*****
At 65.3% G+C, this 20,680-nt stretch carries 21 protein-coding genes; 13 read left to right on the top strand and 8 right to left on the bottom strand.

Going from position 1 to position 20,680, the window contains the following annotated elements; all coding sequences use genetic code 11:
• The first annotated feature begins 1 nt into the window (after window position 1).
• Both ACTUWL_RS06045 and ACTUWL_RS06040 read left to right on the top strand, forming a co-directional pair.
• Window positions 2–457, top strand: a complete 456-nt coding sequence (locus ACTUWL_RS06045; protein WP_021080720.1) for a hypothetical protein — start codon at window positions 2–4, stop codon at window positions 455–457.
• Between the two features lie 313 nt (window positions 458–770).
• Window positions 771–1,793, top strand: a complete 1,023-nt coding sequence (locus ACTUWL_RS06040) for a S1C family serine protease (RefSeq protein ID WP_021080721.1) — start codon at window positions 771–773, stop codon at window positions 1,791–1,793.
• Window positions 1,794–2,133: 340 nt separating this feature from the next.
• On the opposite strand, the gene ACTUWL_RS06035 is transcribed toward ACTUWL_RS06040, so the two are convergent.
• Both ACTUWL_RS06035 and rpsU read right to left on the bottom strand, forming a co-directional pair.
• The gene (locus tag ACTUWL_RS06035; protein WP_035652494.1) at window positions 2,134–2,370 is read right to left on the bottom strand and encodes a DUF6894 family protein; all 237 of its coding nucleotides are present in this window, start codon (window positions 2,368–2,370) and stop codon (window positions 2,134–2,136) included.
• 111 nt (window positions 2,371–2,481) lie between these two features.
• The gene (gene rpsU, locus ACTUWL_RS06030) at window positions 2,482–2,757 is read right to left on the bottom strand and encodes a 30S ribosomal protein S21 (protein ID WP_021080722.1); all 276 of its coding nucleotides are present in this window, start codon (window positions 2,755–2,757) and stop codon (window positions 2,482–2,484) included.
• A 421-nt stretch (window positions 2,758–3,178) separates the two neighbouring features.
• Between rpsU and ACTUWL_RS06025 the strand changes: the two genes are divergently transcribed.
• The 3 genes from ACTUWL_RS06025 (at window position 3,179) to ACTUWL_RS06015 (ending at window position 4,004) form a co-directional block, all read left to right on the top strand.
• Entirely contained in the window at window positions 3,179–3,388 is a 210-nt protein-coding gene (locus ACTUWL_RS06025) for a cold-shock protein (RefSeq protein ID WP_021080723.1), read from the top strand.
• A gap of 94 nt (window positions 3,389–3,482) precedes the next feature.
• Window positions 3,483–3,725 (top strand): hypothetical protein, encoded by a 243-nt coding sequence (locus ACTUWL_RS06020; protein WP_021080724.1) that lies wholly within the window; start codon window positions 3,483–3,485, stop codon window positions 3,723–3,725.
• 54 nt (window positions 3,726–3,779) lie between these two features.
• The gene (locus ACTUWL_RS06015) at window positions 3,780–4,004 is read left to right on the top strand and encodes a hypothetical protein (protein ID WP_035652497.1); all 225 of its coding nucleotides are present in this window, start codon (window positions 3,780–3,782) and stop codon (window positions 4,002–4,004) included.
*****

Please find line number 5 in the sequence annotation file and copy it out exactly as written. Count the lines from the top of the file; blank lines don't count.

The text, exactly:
• Window positions 2–457, top strand: a complete 456-nt coding sequence (locus ACTUWL_RS06045; protein WP_021080720.1) for a hypothetical protein — start codon at window positions 2–4, stop codon at window positions 455–457.